>> mr. vice president, the democrat's tax position is to allow the current tax rates , bush tax rates , to stay in place for everyone except the top brackets. if that's a winning political position, why shouldn't the democrats in the house and the senate vote on it now before the election.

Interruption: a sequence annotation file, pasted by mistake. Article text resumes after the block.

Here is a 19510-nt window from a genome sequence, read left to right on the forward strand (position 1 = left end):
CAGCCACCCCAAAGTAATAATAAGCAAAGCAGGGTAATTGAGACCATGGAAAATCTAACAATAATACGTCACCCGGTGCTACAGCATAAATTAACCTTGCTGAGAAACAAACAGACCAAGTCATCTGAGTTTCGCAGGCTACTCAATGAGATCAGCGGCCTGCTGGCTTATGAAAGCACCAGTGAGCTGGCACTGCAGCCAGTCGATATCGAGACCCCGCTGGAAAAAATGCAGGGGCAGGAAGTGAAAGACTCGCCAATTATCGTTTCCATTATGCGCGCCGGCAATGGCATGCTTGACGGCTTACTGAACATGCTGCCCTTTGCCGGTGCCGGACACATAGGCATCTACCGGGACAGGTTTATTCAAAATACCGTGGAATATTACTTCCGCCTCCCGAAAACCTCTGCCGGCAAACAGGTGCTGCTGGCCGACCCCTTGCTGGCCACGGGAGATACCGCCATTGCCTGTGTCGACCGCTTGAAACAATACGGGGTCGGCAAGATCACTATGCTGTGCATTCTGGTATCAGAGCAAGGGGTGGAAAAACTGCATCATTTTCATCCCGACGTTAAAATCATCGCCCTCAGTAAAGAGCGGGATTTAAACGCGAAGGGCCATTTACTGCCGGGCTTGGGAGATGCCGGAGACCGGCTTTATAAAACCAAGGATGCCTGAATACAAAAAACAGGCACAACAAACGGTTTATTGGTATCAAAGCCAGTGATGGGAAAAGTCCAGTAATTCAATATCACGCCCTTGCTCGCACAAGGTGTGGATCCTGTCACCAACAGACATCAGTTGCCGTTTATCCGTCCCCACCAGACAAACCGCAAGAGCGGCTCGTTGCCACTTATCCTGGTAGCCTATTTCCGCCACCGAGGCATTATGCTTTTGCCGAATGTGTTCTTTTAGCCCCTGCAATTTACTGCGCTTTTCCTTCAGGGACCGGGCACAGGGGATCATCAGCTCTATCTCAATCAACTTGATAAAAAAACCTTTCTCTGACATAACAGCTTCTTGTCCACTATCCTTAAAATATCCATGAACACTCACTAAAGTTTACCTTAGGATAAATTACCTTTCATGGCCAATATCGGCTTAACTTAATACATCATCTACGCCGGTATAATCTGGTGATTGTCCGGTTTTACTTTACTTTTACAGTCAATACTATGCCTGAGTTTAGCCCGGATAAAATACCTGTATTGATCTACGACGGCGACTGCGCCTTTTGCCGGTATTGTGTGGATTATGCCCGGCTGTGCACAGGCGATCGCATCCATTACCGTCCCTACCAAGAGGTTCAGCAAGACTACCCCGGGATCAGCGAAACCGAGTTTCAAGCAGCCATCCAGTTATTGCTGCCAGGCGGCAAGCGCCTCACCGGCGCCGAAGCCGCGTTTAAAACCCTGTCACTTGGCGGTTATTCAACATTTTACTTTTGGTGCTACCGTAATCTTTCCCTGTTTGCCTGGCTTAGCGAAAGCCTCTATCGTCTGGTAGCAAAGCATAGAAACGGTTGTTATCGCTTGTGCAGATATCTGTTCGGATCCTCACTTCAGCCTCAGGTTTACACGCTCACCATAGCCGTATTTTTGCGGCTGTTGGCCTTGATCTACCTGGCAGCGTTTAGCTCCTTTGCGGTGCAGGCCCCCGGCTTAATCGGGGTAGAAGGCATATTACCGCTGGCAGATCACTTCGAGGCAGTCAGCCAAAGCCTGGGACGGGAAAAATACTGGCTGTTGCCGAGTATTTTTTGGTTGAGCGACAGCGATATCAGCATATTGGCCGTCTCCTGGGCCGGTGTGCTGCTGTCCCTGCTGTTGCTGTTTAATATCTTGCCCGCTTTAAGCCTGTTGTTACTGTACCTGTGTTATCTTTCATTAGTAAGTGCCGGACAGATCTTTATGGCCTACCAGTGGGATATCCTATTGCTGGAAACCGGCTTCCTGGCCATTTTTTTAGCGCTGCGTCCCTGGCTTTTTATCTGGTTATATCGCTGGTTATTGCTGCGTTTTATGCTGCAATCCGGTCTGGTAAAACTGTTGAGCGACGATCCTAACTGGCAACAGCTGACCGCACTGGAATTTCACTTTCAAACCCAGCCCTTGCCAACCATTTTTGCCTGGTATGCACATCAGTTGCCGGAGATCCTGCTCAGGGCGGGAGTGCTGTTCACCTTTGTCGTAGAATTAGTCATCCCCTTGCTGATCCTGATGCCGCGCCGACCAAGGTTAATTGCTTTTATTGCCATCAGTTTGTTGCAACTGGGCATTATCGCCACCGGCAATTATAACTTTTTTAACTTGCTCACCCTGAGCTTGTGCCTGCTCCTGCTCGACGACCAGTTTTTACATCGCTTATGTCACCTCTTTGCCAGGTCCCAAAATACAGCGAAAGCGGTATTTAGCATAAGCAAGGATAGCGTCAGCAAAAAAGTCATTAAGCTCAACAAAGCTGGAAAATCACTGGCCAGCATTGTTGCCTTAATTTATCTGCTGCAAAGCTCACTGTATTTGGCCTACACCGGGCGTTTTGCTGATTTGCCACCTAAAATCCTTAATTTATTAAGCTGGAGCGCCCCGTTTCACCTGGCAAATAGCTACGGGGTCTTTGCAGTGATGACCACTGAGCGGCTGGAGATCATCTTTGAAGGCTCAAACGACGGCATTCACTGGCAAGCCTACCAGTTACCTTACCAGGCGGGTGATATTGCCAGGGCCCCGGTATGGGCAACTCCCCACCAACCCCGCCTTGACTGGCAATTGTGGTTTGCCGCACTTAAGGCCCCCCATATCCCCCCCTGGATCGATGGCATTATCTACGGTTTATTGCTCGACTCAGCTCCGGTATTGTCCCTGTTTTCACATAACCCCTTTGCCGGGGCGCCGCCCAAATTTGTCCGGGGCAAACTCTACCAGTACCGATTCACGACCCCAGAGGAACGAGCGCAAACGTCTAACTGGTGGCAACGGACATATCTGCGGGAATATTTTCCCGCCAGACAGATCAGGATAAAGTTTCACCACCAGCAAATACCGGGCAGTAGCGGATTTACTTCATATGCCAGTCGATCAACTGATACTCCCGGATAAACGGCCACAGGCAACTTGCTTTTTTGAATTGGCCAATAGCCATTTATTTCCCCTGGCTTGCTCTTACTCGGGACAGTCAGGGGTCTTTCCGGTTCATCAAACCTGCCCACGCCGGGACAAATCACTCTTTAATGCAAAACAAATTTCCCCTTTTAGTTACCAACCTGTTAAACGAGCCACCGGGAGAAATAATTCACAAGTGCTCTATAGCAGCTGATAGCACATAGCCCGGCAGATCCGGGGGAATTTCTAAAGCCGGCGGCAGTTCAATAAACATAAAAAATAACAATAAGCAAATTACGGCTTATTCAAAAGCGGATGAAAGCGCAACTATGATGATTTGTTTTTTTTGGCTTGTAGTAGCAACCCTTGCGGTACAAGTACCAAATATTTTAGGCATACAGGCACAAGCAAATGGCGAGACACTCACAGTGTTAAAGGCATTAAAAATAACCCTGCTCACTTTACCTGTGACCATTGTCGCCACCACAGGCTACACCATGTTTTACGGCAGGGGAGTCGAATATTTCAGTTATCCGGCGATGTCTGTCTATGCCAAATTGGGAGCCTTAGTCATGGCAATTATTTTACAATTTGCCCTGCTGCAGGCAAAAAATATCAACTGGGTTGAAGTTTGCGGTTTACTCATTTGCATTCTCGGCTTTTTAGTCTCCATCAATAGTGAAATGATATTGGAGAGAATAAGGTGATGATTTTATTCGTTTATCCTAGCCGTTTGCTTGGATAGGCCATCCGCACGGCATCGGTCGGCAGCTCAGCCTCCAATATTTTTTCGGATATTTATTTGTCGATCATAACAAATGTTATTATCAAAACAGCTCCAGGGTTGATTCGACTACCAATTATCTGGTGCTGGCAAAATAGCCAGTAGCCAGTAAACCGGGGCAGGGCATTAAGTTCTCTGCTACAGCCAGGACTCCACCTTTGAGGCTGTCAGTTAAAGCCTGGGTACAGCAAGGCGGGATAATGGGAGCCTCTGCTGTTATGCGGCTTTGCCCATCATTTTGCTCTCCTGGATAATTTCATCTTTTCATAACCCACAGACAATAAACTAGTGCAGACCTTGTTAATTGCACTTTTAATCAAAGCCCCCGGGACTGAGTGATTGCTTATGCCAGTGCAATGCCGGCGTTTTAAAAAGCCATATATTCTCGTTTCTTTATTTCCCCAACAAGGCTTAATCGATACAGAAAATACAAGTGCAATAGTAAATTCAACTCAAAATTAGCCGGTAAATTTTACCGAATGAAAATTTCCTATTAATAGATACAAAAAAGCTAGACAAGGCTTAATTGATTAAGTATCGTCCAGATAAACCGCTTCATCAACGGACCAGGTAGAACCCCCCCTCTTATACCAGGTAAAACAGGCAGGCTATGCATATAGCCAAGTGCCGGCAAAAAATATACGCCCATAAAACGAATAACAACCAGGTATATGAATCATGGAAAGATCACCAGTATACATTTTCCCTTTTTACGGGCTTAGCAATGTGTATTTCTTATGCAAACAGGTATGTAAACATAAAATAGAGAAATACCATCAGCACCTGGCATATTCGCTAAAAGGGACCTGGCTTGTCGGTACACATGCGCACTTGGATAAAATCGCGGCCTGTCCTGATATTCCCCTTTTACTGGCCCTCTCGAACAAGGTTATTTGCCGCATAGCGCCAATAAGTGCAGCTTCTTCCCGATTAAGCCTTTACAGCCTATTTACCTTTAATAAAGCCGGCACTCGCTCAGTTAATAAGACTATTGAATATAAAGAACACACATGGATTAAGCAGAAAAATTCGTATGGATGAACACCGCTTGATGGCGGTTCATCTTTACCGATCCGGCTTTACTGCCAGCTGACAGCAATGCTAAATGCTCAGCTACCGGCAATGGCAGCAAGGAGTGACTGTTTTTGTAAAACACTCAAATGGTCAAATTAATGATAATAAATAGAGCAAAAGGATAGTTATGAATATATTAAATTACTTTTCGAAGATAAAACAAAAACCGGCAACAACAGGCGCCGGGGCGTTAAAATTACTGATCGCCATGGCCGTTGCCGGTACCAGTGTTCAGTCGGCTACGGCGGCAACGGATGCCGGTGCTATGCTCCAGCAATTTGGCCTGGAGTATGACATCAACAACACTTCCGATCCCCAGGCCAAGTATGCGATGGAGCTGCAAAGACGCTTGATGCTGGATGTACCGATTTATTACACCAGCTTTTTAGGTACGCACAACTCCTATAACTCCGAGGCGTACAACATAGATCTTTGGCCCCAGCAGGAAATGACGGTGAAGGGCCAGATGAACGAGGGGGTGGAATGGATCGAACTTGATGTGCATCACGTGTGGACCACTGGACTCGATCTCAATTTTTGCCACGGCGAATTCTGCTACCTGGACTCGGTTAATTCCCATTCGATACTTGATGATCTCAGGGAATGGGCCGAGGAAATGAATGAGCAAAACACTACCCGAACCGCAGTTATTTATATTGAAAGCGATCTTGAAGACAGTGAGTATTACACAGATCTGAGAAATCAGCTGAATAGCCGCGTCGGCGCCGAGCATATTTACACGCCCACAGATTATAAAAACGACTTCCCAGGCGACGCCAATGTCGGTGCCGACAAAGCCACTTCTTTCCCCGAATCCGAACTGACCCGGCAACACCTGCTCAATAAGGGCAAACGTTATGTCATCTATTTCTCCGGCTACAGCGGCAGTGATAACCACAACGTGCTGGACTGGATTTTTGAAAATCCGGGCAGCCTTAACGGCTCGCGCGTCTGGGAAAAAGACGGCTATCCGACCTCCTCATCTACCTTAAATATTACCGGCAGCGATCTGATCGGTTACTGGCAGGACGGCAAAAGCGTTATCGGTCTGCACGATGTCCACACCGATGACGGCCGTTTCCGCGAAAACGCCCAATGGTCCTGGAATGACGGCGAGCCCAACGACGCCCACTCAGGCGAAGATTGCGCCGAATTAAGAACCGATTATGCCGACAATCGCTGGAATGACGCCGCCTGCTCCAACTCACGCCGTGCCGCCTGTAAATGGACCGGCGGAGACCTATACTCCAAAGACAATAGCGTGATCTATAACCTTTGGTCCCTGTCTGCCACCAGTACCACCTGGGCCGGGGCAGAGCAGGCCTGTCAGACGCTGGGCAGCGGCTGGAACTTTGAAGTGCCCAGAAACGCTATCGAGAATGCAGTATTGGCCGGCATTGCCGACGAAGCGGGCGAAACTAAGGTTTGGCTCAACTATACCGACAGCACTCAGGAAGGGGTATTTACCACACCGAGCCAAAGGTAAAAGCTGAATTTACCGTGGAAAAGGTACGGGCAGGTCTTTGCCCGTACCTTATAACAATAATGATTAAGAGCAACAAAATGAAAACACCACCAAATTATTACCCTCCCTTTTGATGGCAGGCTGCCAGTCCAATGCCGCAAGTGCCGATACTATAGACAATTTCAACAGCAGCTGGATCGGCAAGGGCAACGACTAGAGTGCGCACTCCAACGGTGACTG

>> look, i'm not sitting in the senate any longer doing it day to day . the leader of the house and leader of the senate have made their own judgments about everything from filibusters to tactical moon ufrs the other side would take. the important thing is we accomplish what we're setting out to do, give middle class taxpayers a tax brachlt by teak. by the way, everyone would get the tax break , the same they got up to $250,000. $700 billion the republicans want to spend continuing the tax breaks for the very wealthy, $360 billion of that goes to 120,000 families that have an average income of $8.3 million. they are good people. but what are they going to do with $310,000 tax break they can't do with the $8 million they have. whereas the tax break for a family of four making $50,000 is $2100. a family of four making $100,000 is $4100. that's the difference between making your car payment, your car insurance , keeping your kid in college, being able to pay your bills. what we want to do is we want to give middle class taxpayers the money to be able to go out and do the things they need to do, generate economic growth in this economy. we want to take the $700 million and pay down the debt. and our republican friends, i find them kind of fascinating. they keep lecturing us about the debt they created, now they are talking about wanting to extend a tax cut that cost $700 million for the wealthiest among us and they keep paying for it.